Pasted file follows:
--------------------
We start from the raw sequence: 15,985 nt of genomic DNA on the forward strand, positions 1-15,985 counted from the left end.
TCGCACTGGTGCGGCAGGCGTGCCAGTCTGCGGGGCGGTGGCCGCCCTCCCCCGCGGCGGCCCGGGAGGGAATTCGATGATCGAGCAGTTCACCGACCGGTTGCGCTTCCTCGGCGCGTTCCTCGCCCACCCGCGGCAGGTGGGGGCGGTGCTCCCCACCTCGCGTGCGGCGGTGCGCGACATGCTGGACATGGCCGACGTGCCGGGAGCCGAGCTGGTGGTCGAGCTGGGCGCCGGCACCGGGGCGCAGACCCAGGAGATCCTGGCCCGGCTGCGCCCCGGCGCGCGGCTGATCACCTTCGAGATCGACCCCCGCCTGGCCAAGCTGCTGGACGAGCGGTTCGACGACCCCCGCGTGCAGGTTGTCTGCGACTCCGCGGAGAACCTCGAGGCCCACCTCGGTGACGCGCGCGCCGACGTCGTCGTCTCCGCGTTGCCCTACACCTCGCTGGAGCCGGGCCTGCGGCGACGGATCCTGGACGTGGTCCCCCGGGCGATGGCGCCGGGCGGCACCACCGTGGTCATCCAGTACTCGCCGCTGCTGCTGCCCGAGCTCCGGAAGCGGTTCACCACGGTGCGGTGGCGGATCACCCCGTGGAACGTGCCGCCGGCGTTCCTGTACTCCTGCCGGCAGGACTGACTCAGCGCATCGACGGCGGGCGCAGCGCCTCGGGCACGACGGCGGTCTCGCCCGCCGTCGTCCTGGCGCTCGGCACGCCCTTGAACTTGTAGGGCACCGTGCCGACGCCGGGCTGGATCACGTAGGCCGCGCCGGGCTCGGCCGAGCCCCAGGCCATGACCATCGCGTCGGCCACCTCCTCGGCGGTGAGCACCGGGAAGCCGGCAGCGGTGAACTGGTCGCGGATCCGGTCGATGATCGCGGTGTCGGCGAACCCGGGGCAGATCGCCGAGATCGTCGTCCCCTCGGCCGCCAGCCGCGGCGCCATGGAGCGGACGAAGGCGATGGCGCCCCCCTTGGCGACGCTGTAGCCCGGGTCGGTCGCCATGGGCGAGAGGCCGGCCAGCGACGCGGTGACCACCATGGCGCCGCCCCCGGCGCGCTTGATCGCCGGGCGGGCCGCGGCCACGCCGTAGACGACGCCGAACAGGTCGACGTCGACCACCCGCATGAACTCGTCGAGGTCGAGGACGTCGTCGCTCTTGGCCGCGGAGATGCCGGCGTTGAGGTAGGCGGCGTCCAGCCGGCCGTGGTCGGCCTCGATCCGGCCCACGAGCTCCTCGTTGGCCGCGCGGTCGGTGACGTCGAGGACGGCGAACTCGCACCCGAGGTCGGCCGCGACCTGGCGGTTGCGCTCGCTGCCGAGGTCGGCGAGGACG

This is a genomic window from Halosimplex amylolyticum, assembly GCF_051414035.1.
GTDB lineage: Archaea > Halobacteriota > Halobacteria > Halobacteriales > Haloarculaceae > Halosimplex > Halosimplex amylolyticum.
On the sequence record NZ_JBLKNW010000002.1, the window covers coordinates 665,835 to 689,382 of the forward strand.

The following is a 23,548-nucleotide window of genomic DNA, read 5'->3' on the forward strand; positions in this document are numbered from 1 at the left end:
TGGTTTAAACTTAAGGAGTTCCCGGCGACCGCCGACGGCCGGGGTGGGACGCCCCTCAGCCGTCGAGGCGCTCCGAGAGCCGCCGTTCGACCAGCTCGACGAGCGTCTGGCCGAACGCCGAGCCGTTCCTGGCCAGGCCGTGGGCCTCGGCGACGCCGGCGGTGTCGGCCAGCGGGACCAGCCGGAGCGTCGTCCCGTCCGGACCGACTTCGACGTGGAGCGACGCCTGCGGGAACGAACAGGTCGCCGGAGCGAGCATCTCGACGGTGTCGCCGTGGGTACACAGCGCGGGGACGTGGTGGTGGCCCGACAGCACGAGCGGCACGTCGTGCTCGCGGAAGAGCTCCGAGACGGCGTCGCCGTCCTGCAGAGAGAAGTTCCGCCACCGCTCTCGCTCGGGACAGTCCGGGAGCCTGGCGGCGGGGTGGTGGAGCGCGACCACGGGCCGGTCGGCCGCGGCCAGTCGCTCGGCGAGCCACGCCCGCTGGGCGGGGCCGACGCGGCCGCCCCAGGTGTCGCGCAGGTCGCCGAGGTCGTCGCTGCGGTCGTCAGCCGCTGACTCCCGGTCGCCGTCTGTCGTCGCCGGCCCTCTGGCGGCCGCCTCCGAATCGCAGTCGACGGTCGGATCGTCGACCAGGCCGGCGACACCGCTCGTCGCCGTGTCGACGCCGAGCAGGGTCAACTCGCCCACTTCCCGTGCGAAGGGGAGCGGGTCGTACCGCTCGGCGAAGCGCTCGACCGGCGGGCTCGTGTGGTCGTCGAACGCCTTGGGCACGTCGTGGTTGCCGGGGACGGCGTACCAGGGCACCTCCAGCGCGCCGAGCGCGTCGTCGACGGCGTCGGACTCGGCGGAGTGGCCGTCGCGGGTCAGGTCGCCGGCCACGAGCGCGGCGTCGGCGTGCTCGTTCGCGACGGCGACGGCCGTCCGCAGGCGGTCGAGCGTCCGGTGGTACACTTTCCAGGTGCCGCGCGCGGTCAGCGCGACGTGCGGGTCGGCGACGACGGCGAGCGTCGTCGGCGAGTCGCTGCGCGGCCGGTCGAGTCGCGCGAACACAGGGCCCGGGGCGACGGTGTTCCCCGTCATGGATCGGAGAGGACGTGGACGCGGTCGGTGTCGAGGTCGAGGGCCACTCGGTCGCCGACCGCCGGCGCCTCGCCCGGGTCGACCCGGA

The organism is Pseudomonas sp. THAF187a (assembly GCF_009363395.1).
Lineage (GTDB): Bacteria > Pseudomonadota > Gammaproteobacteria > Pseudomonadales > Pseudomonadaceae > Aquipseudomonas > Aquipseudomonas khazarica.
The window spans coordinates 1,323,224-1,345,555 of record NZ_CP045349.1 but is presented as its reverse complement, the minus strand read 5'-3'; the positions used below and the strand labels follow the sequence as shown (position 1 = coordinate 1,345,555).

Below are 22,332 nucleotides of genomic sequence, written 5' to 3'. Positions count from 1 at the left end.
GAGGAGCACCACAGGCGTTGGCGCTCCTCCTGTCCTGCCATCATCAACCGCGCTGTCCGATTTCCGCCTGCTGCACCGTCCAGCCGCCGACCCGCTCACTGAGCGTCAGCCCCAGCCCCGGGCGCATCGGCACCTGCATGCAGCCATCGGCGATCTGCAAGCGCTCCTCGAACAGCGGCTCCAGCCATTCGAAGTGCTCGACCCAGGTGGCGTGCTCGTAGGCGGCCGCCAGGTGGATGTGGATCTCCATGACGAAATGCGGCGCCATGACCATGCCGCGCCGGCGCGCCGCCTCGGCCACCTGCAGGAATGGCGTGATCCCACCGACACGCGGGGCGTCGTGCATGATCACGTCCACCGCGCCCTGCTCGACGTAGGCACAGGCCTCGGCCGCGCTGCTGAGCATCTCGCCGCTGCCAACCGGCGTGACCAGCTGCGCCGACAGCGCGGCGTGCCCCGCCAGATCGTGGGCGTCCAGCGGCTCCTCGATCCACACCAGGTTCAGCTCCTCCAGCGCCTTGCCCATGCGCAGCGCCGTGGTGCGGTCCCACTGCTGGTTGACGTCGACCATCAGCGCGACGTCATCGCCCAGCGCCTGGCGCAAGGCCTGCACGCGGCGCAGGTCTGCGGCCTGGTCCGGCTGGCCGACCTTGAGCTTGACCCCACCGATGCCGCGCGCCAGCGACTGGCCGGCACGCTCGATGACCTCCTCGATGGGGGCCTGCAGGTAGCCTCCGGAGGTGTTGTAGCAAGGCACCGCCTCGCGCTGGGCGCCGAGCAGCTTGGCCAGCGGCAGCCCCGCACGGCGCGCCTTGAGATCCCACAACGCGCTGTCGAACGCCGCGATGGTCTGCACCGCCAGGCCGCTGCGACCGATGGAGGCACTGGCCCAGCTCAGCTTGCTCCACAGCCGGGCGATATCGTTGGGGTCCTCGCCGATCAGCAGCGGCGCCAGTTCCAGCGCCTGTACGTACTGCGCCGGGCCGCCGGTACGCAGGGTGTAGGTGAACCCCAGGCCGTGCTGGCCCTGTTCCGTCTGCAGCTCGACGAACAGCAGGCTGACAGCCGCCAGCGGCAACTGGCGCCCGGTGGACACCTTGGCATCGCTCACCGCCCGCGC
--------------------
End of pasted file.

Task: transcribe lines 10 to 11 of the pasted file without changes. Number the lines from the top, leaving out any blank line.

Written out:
The window spans coordinates 1,323,224-1,345,555 of record NZ_CP045349.1 but is presented as its reverse complement, the minus strand read 5'-3'; the positions used below and the strand labels follow the sequence as shown (position 1 = coordinate 1,345,555).

Below are 22,332 nucleotides of genomic sequence, written 5' to 3'. Positions count from 1 at the left end.